Bob Segall/13 Investigates
Do you trust your local pharmacy with your sensitive personal information? If you do, you might have second thoughts based on an Eyewitness News investigation.
Over a two-month period, 13 Investigates reporter Bob Segall visited 65 local pharmacies. Actually, he visited their dumpsters. Some were latched, locked or chained. But most had no security at all - out in the open, 24 hours a day. At those dumpsters, we took whatever we found - it's perfectly legal.
We ended up with dozens of bags and we brought them back to our studios. What we found inside those bags was far more than worthless garbage. They contained dozens of pills -- drugs such as antibiotics and prescription steroids. And that was just the beginning.
Perhaps more alarming, we found prescriptions, pill bottles and prescription labels that provided personal information about hundreds of patients. In fact, at pharmacies where we took garbage bags, we found more than half of them trashed their customers' privacy by failing to destroy their personal information as required by federal law.
We learned who's taking birth control pills, who has an enlarged prostate, which customers suffer from depression and which one has a prescription for genital herpes. And along with it, we learned their names, addresses, phone numbers and birthdates. You won't hear from any of those particular patients, but others are speaking out.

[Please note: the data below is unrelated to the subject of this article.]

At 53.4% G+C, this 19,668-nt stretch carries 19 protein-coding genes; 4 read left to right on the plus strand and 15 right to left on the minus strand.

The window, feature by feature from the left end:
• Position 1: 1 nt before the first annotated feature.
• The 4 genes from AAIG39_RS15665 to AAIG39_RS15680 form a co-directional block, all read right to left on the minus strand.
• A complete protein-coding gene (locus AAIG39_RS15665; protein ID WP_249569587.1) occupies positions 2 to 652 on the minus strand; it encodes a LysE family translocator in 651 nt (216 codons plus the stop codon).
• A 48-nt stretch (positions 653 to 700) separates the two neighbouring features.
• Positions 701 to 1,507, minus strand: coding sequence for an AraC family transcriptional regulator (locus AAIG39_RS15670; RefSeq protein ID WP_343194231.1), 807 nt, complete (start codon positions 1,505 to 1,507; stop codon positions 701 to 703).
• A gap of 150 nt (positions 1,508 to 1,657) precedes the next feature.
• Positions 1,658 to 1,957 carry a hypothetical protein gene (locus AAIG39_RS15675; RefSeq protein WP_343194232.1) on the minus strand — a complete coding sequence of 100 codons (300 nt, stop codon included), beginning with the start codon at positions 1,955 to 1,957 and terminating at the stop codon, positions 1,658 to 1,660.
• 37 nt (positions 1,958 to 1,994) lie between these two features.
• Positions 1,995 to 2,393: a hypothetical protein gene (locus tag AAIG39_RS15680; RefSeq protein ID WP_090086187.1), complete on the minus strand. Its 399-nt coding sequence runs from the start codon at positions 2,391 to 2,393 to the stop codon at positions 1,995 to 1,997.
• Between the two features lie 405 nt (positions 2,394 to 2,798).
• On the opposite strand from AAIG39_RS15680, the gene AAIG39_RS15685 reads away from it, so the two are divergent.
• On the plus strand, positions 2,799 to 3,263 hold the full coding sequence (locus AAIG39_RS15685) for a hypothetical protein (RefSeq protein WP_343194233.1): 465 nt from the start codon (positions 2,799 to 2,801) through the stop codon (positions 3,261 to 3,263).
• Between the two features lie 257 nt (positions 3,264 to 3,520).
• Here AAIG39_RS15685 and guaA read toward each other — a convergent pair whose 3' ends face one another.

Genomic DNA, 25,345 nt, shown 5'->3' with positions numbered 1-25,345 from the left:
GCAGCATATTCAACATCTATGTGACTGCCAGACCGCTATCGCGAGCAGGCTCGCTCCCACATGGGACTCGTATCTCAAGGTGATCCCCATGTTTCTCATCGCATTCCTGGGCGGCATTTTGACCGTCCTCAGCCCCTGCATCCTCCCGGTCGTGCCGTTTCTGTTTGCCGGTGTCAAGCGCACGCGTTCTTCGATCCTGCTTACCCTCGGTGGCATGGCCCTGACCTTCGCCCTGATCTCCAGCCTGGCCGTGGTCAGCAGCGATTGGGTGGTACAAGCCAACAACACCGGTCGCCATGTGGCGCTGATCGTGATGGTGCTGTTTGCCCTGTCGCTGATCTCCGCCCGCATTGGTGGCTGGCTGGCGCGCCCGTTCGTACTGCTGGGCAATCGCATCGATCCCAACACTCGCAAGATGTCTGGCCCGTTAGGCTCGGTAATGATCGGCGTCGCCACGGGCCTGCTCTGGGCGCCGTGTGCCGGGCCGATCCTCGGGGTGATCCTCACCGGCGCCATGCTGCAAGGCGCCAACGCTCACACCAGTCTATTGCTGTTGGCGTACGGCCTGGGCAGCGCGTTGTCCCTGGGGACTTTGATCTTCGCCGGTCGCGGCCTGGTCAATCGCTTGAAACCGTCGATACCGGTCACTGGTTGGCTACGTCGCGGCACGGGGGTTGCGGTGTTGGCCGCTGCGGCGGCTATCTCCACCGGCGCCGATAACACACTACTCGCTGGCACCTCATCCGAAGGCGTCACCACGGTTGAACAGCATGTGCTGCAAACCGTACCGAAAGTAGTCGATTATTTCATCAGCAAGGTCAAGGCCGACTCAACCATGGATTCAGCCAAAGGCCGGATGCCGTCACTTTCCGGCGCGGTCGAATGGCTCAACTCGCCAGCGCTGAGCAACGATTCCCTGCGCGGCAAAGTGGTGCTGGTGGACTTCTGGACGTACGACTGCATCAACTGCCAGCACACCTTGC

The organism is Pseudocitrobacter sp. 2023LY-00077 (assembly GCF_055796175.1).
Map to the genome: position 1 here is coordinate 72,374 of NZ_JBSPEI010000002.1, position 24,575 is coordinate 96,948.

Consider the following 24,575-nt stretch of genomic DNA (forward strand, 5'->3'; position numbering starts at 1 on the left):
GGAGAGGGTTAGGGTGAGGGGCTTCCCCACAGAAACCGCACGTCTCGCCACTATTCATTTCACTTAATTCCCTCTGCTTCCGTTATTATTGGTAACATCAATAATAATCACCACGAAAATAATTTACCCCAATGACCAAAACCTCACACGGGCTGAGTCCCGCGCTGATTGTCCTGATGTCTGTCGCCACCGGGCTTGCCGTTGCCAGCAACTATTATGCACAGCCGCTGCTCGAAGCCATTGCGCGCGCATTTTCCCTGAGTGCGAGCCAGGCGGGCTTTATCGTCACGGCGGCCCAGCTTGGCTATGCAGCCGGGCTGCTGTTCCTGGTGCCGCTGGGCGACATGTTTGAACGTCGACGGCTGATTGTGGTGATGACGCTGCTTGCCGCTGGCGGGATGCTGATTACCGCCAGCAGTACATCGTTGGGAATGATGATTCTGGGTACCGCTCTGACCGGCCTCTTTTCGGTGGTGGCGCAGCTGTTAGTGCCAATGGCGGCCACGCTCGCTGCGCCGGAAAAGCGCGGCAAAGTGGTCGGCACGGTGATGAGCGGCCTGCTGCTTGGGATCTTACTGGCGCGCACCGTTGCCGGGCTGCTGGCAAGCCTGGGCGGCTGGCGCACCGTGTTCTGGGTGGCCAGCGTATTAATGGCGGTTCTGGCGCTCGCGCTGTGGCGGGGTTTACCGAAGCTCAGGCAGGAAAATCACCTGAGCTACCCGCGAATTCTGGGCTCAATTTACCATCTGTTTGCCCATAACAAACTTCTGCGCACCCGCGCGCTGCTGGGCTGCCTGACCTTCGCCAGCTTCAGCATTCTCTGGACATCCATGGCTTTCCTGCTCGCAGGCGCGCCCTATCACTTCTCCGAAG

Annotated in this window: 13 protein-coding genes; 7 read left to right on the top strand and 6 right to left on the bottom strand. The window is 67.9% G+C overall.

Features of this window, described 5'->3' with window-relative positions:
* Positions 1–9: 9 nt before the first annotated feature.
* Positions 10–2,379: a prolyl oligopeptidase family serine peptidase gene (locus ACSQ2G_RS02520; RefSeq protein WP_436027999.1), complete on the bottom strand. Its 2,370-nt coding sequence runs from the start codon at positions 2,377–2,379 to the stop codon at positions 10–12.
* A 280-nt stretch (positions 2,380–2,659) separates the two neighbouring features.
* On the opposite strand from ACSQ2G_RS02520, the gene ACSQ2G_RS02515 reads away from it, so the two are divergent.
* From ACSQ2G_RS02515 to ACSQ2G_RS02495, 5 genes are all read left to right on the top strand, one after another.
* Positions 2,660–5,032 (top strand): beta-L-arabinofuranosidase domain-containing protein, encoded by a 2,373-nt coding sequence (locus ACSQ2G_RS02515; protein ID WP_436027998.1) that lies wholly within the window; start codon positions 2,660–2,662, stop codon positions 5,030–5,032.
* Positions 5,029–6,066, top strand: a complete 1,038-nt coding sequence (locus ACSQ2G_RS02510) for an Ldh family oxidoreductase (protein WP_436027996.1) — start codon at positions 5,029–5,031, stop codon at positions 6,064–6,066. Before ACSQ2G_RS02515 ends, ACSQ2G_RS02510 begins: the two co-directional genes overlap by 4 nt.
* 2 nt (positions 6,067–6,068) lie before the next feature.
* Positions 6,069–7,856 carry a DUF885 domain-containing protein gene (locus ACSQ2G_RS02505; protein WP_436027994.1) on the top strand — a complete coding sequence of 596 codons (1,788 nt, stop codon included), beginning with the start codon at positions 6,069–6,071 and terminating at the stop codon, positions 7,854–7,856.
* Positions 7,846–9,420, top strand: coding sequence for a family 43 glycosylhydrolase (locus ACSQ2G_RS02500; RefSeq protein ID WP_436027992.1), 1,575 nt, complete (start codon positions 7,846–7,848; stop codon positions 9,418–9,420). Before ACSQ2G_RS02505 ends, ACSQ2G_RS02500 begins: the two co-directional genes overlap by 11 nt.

Julie Stewart, one of the customers whose personal information was in the trash, said she was surprised and angry.
"With identity theft and all the problems out there nowadays, things like this should not be left unattended," she said.
Jackie Wright expressed the same feeling when we told her about finding her family's prescription labels inside a CVS dumpster on the city's northwest side.
"Why would that be in the dumpster?" she asked. "They're supposed to be shredding it, get rid of it, destroying it. Don't throw it out in the dumpster where people can get your personal information and just walk up to your door like you did."
Wright was lucky because it was a reporter who walked up to her door. Margie Kerr was not so fortunate. A thief came to her Bloomington home and stole her prescription painkillers. Detectives say the thief singled out his 76-year-old victim when he found her personal information in an open dumpster behind her pharmacy.
"It wasn't protected at all," said Monroe County Sheriff's Sgt. Brad Swain. He said the case offers a valuable lesson about how dangerous pharmacy records can be if they end up in the wrong hands.
"My main concern is home invasions," he said. "I would think in this day and age that they would be more careful about patients' personal information."
We did find some pharmacies that are being careful - some with locked dumpsters and others that shredded patient records before putting them in the trash.
But many pharmacies are not taking those precautions, and it's a major concern for customers and for the federal government.